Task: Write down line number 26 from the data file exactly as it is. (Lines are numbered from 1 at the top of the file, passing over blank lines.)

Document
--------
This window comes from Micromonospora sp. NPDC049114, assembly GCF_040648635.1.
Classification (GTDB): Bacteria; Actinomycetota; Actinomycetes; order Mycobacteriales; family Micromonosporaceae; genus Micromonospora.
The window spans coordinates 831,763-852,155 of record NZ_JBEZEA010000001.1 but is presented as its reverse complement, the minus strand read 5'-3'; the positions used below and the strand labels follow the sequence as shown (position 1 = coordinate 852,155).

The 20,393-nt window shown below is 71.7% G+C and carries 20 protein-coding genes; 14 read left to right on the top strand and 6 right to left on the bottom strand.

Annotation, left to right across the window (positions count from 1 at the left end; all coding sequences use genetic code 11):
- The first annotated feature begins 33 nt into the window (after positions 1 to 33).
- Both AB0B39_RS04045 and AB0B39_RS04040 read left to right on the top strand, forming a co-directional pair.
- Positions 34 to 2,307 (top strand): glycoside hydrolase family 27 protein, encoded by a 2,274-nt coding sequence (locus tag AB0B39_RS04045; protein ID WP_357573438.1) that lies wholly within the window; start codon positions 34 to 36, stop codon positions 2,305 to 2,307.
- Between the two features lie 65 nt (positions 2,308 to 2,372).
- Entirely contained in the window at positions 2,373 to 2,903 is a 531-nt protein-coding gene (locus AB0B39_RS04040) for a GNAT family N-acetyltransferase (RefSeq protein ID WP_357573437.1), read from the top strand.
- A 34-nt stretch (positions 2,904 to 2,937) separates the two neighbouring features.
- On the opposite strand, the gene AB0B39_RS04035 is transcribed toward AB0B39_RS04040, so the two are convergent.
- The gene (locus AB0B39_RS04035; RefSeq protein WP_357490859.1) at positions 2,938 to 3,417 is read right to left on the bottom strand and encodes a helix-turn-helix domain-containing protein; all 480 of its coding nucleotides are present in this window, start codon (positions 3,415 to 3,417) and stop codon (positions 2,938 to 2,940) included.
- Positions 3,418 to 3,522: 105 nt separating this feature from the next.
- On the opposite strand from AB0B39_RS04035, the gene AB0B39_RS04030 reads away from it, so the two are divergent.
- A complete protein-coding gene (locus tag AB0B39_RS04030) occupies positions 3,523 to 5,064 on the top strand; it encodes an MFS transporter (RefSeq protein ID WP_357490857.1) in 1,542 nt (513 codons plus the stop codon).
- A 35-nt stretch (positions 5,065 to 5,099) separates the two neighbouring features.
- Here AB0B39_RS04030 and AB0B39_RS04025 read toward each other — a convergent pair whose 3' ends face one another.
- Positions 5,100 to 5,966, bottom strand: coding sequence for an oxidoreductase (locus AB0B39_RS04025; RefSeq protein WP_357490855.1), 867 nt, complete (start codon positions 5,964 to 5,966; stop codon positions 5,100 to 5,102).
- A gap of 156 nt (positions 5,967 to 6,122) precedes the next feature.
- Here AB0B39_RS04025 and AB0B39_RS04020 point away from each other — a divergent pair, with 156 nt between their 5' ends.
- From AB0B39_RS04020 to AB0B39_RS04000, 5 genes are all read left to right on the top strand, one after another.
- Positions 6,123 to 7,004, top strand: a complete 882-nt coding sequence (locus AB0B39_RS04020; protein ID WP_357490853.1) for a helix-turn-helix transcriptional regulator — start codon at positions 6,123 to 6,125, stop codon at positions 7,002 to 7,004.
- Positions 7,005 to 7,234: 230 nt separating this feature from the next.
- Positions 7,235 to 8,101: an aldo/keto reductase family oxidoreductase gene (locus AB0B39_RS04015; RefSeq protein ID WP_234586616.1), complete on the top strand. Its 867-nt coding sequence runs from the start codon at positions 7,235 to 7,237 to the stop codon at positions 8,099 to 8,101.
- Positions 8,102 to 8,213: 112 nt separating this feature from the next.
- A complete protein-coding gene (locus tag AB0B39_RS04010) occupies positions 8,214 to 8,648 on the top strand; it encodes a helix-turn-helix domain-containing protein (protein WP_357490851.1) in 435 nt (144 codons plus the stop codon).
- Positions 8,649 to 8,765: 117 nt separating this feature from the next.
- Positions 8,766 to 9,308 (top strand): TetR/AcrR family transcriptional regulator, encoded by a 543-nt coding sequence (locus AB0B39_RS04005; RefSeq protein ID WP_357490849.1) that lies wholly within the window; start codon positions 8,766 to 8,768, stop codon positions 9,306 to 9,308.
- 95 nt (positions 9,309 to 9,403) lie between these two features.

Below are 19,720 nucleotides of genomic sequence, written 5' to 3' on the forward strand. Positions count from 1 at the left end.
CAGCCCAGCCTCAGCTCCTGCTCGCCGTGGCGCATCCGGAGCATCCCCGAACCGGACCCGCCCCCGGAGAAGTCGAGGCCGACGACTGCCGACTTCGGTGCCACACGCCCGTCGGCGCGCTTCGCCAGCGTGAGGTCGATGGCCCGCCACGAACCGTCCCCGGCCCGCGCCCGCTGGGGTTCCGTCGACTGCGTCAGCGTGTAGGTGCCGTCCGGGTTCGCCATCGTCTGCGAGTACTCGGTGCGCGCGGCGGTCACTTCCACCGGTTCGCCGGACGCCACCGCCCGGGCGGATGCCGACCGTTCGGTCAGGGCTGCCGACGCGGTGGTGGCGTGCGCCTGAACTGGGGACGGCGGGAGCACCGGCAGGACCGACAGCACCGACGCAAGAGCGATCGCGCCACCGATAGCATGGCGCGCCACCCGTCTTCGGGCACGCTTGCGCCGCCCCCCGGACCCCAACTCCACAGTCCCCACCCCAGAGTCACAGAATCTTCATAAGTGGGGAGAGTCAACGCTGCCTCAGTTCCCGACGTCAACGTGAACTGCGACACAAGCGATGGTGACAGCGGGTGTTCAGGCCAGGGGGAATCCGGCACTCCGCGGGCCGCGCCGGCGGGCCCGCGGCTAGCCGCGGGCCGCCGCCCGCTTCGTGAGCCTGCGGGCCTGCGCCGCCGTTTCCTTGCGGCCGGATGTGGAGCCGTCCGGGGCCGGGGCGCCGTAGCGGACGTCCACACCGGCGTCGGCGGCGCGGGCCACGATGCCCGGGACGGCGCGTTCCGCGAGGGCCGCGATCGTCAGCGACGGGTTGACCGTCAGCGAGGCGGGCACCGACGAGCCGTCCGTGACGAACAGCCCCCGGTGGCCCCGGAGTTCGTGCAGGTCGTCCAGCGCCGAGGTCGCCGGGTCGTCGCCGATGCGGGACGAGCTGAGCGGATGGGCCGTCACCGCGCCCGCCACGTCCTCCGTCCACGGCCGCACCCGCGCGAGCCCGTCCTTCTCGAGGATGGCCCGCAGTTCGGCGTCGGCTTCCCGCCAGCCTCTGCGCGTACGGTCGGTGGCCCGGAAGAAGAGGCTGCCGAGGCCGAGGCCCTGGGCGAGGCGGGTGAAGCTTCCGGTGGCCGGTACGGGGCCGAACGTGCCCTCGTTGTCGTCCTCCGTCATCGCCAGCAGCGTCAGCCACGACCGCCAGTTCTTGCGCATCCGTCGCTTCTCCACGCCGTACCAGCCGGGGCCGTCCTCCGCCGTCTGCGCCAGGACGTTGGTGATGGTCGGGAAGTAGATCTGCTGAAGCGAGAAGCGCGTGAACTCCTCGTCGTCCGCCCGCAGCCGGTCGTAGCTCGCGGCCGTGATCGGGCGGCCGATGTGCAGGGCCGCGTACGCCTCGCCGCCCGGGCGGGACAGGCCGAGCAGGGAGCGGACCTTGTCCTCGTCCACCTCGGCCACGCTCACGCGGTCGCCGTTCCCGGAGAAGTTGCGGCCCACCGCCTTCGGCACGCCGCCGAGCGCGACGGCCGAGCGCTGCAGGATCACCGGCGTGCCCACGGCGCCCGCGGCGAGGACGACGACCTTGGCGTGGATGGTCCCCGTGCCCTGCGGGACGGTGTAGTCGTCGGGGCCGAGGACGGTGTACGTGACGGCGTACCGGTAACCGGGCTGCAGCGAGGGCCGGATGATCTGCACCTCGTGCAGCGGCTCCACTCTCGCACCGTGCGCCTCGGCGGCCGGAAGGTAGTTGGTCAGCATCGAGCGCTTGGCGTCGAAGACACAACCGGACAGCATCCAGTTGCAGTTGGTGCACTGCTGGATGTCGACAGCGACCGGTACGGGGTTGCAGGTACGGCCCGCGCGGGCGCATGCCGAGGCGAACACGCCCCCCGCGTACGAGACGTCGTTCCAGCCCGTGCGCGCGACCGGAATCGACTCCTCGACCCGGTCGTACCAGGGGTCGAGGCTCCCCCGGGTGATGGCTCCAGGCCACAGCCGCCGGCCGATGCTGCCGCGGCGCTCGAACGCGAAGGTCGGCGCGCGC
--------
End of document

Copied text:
- Positions 8,102 to 8,213: 112 nt separating this feature from the next.